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Open Access

Interactions of the G protein-coupled receptor-associated sorting proteins (GASP) 1 and 2 with the novel cannabinoid receptor GPR55

  • Julia Kargl1,
  • Nariman Balenga1,
  • Lene Martini2,
  • Jennifer Whistler2 and
  • Maria Waldhoer1Email author
BMC Pharmacology20099(Suppl 2):A5

https://doi.org/10.1186/1471-2210-9-S2-A5

Published: 12 November 2009

Background

GPR55 was recently found to be a novel cannabinoid receptor containing a seven transmembrane-spanning domain and being a member of the G protein-coupled receptor (GPCR) subfamily A. GPR55 is activated by different cannabinoid ligands as well as by the lipid ligand lysophosphatidylinositol (LPI). Generally, the activity of GPCRs is coordinated by receptor signaling, receptor desensitization and receptor resensitization. The latter two mechanisms are typically associated with the sorting of the GPCRs between degradation or recycling pathways and are highly regulated. Several sorting proteins have recently been identified, for example the G protein-coupled receptor-associated sorting protein-1 (GASP1). GASP1 was originally found to target δ opioid receptors (DORs) to lysosomes, hence a degradative pathway. Moreover, it was shown that the interface of the DOR-GASP1 protein-protein interaction is predominantly located in the C-terminal portion of the receptor protein.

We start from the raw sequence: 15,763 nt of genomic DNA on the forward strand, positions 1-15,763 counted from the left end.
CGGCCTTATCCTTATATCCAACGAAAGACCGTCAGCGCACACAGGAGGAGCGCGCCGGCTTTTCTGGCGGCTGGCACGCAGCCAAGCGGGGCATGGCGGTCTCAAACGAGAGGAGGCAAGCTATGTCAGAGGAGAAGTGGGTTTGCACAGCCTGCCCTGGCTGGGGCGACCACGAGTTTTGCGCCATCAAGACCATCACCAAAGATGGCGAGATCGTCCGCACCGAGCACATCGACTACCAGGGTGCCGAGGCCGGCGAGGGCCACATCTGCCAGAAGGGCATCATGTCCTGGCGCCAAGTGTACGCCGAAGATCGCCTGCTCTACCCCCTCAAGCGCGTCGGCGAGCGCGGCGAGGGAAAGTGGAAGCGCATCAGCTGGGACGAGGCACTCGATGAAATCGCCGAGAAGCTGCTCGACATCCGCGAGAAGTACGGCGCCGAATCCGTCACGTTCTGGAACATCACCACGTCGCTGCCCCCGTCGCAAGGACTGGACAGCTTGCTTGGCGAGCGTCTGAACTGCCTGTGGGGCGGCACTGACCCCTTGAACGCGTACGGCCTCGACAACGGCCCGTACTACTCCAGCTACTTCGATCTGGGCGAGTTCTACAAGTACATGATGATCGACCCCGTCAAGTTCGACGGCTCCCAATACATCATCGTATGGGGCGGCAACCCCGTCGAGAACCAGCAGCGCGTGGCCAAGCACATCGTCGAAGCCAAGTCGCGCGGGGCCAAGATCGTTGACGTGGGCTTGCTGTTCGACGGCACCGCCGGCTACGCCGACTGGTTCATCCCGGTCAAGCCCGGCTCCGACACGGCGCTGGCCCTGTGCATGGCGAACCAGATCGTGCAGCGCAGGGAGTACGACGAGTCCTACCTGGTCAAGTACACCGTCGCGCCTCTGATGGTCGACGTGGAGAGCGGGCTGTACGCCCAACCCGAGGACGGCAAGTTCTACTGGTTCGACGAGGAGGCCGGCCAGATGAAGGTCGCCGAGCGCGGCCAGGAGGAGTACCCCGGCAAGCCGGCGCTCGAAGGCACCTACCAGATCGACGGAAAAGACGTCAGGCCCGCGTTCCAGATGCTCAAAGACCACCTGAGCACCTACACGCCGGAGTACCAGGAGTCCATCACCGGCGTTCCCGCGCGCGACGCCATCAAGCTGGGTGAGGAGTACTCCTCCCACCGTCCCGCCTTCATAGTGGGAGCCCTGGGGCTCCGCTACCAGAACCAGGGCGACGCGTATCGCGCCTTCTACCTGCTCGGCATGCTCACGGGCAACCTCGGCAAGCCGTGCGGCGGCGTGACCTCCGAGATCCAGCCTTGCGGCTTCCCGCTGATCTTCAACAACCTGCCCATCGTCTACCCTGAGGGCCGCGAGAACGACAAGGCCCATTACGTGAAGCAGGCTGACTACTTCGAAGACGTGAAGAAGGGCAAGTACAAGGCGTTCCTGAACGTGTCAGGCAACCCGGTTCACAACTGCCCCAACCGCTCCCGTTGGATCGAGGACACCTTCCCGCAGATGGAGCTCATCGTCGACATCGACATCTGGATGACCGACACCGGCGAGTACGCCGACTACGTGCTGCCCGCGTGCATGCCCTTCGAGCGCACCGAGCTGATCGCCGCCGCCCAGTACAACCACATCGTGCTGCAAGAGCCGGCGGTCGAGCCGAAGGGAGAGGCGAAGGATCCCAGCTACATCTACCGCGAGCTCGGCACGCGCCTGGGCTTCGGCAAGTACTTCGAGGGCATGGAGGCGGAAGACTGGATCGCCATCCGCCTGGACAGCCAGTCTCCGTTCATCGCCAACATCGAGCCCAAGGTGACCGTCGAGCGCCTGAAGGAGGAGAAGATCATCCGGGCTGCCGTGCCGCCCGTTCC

Results

Here we show that the novel cannabinoid receptor GPR55 can internalize after ligand activation and is subsequently targeted to intracellular vesicles of the lysosomal compartments. This result and the close similarity of GPR55 to the cannabinoid receptor CB1 - which is targeted to lysosomes via the GASP1 protein - suggested that GASP may be involved in targeting GPR55 to lysosomes. In fact, the C-terminus of GPR55 binds GASP1, cGASP1 (the C-terminal part of GASP1) and GASP2 (the closest homologue to GASP1) in vitro.

Conclusion

This work provides the first evidence that the novel cannabinoid receptor GPR55 is targeted to lysosomes after prolonged agonist stimulation and that this mechanism is likely regulated by members of the newly discovered G protein-coupled receptor-associated sorting proteins, i.e GASP1 and GASP2.

Authors’ Affiliations

(1)
Institute of Experimental and Clinical Pharmacology, Medical University of Graz
(2)
Ernest Gallo Clinic and Research Center, University of California San Francisco

Copyright

© Kargl et al; licensee BioMed Central Ltd. 2009

This article is published under license to BioMed Central Ltd.

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